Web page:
Often we and others talk in a way that there is IT and there is the Business. As such we have the IT Architect and the Business Architect. The really funny thing is that those who describe the themselves as Business Architects then cut down the Business to processes and keep all technical aspects external. So in a chemical company the maintenance cycles and the production planning are seen as Business, but not the actual chemistry.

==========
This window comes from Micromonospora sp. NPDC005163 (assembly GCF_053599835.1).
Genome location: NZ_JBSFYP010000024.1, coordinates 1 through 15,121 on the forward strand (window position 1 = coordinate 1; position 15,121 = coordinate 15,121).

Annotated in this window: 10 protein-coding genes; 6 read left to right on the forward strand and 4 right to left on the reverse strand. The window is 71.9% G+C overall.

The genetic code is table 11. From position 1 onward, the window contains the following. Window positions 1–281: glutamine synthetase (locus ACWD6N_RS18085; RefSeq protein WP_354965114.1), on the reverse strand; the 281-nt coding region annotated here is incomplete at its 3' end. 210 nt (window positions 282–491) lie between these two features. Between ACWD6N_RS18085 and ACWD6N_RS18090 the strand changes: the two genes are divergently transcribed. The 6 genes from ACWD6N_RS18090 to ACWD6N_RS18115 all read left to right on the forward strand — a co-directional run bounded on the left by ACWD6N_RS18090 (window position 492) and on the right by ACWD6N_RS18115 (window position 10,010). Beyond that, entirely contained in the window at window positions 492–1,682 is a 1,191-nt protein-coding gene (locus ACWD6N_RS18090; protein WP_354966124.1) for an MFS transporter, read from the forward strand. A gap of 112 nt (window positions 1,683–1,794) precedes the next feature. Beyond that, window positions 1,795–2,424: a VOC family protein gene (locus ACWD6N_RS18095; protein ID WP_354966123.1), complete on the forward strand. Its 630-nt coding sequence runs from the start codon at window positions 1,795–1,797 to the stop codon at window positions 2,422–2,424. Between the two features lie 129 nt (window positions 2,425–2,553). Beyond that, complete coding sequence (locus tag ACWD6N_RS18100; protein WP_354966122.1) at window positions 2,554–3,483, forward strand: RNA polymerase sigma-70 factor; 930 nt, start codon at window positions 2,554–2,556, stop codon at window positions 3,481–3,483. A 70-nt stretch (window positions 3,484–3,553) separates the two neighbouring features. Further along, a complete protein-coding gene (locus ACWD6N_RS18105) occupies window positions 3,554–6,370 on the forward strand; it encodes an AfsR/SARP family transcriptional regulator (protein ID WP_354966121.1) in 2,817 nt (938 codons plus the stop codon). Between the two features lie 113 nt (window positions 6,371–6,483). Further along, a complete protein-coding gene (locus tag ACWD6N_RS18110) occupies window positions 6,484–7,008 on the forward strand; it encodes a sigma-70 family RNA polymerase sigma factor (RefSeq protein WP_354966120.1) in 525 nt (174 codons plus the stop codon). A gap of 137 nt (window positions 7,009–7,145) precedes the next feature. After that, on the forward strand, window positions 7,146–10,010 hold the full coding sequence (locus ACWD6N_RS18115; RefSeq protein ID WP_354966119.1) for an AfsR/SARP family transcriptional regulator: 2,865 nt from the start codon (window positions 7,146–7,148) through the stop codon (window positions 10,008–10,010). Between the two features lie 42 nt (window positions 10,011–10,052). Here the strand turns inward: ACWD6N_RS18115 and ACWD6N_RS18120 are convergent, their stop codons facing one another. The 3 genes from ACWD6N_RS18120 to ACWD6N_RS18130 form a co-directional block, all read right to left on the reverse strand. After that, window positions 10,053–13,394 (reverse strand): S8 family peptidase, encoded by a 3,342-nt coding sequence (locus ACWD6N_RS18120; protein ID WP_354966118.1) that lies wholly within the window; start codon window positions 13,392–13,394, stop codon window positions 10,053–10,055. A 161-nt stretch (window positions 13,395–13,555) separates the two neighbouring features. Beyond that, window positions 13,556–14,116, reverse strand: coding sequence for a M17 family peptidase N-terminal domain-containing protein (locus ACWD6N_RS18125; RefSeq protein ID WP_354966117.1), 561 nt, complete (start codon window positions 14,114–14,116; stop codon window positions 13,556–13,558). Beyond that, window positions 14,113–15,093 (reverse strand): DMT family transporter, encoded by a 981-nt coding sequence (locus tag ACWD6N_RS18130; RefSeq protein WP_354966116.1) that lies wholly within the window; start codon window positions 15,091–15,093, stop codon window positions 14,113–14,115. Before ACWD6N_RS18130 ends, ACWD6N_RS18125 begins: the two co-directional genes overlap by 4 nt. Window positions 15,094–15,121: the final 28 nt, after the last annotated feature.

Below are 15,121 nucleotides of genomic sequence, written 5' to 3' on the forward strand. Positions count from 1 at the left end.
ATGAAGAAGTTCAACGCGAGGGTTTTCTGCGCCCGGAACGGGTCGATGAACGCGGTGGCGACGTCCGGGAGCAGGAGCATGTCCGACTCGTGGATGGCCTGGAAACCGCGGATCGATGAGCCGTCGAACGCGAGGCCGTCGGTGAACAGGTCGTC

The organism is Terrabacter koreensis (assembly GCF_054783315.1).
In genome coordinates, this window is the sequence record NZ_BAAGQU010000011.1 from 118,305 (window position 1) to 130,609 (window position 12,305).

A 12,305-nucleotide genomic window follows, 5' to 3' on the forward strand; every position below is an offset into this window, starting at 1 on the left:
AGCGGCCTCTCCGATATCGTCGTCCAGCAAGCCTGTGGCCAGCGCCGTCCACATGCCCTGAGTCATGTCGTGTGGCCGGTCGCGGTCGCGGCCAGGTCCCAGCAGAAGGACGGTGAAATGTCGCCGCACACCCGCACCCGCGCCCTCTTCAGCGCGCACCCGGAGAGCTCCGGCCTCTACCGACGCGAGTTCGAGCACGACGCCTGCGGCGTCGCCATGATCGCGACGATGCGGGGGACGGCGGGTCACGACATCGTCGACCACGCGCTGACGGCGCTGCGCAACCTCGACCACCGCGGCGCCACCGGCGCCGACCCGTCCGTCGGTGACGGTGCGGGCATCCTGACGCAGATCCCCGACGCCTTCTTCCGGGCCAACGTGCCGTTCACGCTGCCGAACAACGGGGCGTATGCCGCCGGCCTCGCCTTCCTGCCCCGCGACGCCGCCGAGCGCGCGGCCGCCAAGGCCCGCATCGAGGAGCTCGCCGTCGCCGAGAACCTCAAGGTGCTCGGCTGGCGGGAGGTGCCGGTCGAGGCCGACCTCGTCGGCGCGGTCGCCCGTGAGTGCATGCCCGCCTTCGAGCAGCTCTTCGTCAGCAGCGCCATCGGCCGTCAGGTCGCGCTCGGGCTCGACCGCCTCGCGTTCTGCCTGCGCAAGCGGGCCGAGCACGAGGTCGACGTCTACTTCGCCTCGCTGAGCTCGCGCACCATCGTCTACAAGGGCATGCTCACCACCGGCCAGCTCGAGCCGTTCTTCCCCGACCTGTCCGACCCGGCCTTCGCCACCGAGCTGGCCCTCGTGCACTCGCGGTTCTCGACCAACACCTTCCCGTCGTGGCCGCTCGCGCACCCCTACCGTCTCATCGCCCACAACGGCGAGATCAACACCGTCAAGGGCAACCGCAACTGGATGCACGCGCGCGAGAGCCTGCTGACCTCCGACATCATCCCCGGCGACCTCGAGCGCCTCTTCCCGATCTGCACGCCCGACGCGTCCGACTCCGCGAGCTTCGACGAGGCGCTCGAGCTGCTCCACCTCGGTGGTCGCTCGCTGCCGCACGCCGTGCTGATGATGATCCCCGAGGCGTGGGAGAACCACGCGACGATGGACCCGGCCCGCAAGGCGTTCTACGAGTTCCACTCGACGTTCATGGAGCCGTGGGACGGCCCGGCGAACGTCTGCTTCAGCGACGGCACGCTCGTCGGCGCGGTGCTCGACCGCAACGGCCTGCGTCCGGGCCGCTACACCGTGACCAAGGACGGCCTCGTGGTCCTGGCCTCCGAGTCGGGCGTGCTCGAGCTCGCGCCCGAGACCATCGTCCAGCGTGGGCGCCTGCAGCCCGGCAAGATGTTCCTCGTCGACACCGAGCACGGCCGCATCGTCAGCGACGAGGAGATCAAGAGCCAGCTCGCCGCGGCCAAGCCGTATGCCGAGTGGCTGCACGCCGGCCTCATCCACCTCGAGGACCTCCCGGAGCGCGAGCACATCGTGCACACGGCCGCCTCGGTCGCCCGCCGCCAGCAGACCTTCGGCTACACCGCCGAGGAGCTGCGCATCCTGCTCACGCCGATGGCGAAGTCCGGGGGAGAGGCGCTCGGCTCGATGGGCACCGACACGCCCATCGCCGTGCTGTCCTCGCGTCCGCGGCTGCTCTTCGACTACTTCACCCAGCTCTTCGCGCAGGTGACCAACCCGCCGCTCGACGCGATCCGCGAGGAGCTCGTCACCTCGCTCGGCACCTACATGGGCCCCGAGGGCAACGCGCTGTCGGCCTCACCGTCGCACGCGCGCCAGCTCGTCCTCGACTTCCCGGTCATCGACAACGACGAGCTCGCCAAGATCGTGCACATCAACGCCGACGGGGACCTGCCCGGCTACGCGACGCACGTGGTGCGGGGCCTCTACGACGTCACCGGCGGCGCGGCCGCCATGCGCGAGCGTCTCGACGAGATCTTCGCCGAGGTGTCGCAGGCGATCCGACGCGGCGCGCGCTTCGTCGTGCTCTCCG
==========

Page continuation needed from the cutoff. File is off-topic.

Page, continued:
However comic value is never only created by a process without technical knowledge.The same is true for for IT where you have areas driven highly by processes and others by technology. As such we have process versus technical, as most departments (maybe with HR an exception) have specific technical knowledge. So calling yourself an finance architect is fine as long as you understand IFRS and US-GAAP or as risk architect understand the processes and the math (both deterministic and stochastic (e.g. required for VaR)). You can however also call yourself a process architect being familiar with all the processes , but that in terms does not make you an expert in the technical aspect of all business functions.